Steven Finn: The headbanging in the nets had to stop
Finn feels he will come out of drop in form to appreciate the sport more
Thursday 16 January 2014
The England fast bowler Steven Finn has admitted that work on his action had felt like “banging his head against a brick wall” as he prepared to leave England’s troubled tour of Australia.
The Middlesex paceman was not selected for any of the Ashes Tests as England surrendered the urn with a 5-0 whitewash and was then left out of the opening one-day international as the tourists went down to a humbling six-wicket defeat.
In the aftermath of that loss the limited-overs coach, Ashley Giles, announced that Finn would be returning home as he was “not selectable” owing to technical problems with his bowling action.
The Middlesex director of cricket, Angus Fraser, who said he would be applying to become an England selector on a part-time basis, will work with Finn to help him “fall back in love with bowling”.
Finn said he had had a torrid time Down Under. “I’ve worked very hard on this tour. I’ve put lots and lots of hours of work in to try to make my bowling action right and I arrived on the tour very confident that I could play a full part in the Ashes series.
“As the series went on and as we moved into the one-day leg of the tour, it’s clear that there are a couple of technical issues that I need to address.
“The decision was made by Ashley and Angus Fraser, a liaison between the two of them and people higher above. And going home and working on these aspects of my game would be the best place for me to do it, to get away from cricket for a couple of weeks because, at times, it’s felt like I’ve been banging my head against a brick wall, trying to make it right and trying to prepare to play.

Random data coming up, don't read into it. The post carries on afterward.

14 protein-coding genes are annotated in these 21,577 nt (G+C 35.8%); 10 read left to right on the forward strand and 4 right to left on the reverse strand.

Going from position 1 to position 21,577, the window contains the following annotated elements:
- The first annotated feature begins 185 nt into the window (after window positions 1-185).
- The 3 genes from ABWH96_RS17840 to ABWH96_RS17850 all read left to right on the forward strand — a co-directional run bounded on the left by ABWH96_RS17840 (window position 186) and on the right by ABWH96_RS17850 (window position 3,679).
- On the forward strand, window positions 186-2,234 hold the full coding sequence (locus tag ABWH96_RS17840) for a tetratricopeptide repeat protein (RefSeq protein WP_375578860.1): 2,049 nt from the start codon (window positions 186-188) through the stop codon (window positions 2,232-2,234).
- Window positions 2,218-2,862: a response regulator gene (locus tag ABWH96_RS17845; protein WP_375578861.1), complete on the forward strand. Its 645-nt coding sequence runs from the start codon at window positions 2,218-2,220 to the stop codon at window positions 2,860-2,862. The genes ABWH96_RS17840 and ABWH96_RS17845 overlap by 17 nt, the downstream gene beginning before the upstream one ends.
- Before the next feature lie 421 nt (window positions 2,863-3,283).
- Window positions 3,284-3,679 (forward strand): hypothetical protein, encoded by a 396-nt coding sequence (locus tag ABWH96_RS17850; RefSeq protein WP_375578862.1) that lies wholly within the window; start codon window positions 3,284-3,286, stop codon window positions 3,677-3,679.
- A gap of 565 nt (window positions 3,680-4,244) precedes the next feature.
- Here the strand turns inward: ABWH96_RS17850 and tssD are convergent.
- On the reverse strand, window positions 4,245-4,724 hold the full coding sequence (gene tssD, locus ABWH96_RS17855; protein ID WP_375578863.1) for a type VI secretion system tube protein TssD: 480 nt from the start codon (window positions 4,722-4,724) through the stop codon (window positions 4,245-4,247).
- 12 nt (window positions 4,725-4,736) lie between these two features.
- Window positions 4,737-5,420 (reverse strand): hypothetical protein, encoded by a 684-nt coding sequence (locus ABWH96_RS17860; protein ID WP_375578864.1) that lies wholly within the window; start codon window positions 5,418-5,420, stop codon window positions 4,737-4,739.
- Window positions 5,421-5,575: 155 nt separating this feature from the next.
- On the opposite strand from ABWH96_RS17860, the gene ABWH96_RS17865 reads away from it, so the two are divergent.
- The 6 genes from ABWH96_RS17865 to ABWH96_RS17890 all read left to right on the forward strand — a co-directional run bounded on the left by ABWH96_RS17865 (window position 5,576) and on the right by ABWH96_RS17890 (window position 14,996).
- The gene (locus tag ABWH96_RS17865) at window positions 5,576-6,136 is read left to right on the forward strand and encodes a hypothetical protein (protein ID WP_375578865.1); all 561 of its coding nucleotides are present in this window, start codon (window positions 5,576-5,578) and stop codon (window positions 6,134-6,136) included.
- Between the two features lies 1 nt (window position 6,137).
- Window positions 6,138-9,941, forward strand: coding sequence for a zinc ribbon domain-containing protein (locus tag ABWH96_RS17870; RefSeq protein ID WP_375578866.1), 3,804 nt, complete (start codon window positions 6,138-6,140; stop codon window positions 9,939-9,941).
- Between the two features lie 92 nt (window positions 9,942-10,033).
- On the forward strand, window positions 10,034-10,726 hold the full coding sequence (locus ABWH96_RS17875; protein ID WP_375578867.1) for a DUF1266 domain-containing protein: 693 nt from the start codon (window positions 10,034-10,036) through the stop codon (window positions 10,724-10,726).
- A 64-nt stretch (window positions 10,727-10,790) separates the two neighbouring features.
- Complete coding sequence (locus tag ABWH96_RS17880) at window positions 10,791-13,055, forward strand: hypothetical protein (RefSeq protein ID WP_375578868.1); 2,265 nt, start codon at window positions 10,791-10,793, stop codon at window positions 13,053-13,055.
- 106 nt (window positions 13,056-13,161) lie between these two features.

“To take myself out of this environment, a competitive environment, to get myself back to Middlesex and work with people that I’ve worked with for a long time before, I’m really looking forward to it.”
Despite his recent problems in the nets, Finn does not feel he is a long way from getting back to his best and, although he admits it is tough for him to leave the tour, he believes it is the best thing for him at the moment.
“There’s times on this trip where it’s felt like it’s so close to clicking, even as recently as a couple of days ago bowling in the nets before the Prime Minister’s XI game, I bowled nicely,” he added.
“I bowled with decent pace, I bowled quite consistently, but it’s the infrequency with which that’s happened that’s probably a little bit of the reason for me going home.
“It’s close to clicking and it’s not far away and I actually don’t think it’s going to take too much to get me back to where I want to be.”
On Fraser’s assertion that he needs to rediscover his passion for bowling, Finn said: “I do love the game but at times it’s been hard to love it and that’s a contributory factor.
“It’s tough for me to leave this tour,” he added. “I’m upset that I’m leaving the tour because I want to be out here helping England win games of cricket, and I’m sure the lads will do well in this one-day series and this Twenty20 series because we’ve got some great players.
“I’m gutted that I’m not part of that but I think it’s best for me that I go home now.”
- 1 What happens to your body when you give up sugar?
- 2 Have sex with your iPad thanks to the new sex toy no-one asked for
- 3 The 'sex selfie stick' lets you FaceTime the inside of a vagina
- 4 Why you're almost certainly more like your father than your mother
Durham Free School: 'Creationism taught at' free school facing closure
Nearly 100,000 of Britain's poorest children go hungry after parents' benefits are cut
End of the licence fee: BBC to back radical overhaul of how it is funded
Nigel Farage promises Ukip will not 'stigmatise' would-be migrants – and says he wants 'everyone to speak the same language'
Ex-head of MI6: 'We shouldn't kid ourselves that Russia is on a path to democracy'
Most people think legal tax avoidance is just as wrong as illegal tax evasion, poll suggests